In summary, a balanced diet will continue to be recommended. Often a Mediterranean style diet is recommended by many organisations supporting people with chronic health conditions due to the balance of fruits and vegetables and limitations of processed foods. Keeping it simple is key. In addition to nutrition, there are many factors which can contribute to a healthy immune system and reduced potential for inflammation such as stress management, sleeping and activity.
Bui, L., Zhu, Z., Hawkins, S., et al. ‘Vitamin D regulation of the immune system and its implications for COVID-19: A mini review’ SAGE Open Medicine 9 (1): 20503121211014073
Chen, J., Jayachandran, M., Bai, W., et al. (2022). ‘A critical review on the health benefits of fish consumption and its bioactive constituents’ Food Chemistry 369 (1):130874
Cosman, F., LeBoff, M.S., Lewiecki, E.M., et al. (2014). ‘Clinician’s Guide to Prevention and Treatment of Osteoporosis’ Osteoporosis International 26 (7): 2045
Gorji, A., &., Ghadri, M.K. (2021). Potential roles of micronutrient deficiency and immune system dysfunction in the coronavirus disease 2019 (COVID-19) pandemic. Nutrition 82:111047
Gwin, J.A., Church, D.D., Hatch-McChesnev, A., et al. (2021). ‘Effects of high versus standard essential amino acid intakes on whole-body protein turnover and mixed muscle protein synthesis during energy deficit: A randomized, crossover study’ Clinical Nutrition 40 (3): 767-777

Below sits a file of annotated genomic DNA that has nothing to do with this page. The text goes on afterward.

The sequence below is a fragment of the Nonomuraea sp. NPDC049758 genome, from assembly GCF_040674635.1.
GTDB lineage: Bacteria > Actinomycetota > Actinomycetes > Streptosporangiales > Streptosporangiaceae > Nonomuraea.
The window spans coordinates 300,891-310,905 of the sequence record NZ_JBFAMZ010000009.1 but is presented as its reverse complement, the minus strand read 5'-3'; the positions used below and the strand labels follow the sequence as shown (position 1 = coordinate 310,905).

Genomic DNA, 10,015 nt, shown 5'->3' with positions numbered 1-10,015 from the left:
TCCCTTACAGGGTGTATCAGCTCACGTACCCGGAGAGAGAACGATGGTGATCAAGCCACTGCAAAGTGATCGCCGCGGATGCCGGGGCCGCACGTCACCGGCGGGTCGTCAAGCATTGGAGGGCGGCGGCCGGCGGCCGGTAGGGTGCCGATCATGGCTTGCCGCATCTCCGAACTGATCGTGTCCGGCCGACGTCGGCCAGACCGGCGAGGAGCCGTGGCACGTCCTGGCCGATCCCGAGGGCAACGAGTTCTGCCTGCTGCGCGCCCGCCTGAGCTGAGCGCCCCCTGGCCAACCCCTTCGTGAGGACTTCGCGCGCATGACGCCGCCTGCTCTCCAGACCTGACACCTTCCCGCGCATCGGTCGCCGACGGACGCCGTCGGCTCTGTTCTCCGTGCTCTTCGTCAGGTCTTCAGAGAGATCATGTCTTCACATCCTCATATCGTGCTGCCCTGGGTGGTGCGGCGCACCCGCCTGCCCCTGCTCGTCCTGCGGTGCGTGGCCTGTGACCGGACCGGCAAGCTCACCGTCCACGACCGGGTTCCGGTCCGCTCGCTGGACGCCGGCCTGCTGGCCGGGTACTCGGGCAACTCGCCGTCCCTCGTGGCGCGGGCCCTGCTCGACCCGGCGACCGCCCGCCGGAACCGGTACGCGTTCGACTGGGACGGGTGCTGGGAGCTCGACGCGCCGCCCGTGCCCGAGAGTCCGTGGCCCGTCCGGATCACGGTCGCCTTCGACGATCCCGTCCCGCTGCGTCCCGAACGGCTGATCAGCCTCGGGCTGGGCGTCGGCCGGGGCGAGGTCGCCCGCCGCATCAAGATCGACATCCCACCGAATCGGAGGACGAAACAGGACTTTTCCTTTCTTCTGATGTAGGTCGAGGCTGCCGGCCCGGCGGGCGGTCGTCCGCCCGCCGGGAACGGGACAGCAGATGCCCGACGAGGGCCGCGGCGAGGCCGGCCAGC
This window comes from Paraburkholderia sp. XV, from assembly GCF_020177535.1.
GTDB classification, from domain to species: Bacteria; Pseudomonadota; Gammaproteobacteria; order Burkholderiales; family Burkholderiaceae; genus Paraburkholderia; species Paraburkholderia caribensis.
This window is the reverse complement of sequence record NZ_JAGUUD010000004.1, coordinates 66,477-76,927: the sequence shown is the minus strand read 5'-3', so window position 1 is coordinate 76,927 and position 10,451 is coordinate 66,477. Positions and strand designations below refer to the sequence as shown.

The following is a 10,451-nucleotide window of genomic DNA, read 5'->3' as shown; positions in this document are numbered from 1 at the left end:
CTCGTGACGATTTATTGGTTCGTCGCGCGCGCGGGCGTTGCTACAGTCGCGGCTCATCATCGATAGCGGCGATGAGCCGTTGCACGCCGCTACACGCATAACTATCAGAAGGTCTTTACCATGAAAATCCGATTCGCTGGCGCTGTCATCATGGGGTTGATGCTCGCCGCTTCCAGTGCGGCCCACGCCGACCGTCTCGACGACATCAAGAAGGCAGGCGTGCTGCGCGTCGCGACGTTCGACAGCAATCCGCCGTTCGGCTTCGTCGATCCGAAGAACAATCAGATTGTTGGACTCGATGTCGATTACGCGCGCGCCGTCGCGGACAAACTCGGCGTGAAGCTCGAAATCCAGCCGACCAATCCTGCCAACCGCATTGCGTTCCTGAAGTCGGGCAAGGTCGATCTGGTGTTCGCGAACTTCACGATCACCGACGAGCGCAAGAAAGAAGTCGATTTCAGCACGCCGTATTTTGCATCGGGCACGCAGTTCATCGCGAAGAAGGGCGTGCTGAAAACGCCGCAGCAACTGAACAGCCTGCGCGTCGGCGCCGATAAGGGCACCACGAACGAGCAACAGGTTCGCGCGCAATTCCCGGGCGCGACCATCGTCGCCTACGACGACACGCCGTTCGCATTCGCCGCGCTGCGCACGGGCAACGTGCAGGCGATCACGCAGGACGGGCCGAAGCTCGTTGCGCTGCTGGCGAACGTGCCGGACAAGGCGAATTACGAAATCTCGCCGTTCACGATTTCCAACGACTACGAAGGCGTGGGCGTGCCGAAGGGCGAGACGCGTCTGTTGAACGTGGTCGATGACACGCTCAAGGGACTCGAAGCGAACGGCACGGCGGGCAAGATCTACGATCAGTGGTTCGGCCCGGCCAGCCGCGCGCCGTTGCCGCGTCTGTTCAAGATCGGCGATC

Muscogiuri, G., Pugliese, G., Laudisio, D., et al. (2021). ‘The impact of obesity on immune response to infection: plausible mechanisms and outcomes’ Obesity Reviews 22 (6):e13216
Rajput, S., Paliwal, D., Nathanie., et al. (2021). ‘COVID-19 and gut microbiota: a potential connection’ Indian Journal of Clinical Biochemistry 36 (3): 266-277
Rignaarts, I., De Roos, N.M., Wang, T., et al. (2021). Increasing dietary fibre intake in healthy adults using personalised dietary advice compared with general advice: a single-blind randomised controlled trial. Public Health Nutrition 24 (5): 1117-1128
Rogeri, P.S., Zanella, R., Martins, G.L., et al. (2022). ‘Strategies to Prevent sarcopenia in the aging process: Role of Protein Intake and Exercise’ Nutrients 14(52): 1-33
Hess, J. M., Stephensen, C. B., Kratz, M., & Bolling, B. W. (2021). Exploring the Links between Diet and Inflammation: Dairy Foods as Case Studies. Advances in nutrition (Bethesda, Md.), 12(Suppl 1), 1S–13S. https://doi.org/10.1093/advances/nmab108
Lee, Y., Bae, S., Song, G. (2012). ‘Omega-3 Polyunsaturated Fatty Acids and the Treatment of Rheumatoid Arthritis: A Meta-analysis’ Archives of Medical Research. 45(3): 356-362
Zhu, F., Du, B., Xu, B. (2018). ‘Anti-inflammatory effects of phytochemicals from fruits, vegetables, and food legumes: A review’ Critical Review in Food Science and Nutrition 58(8):1260-1270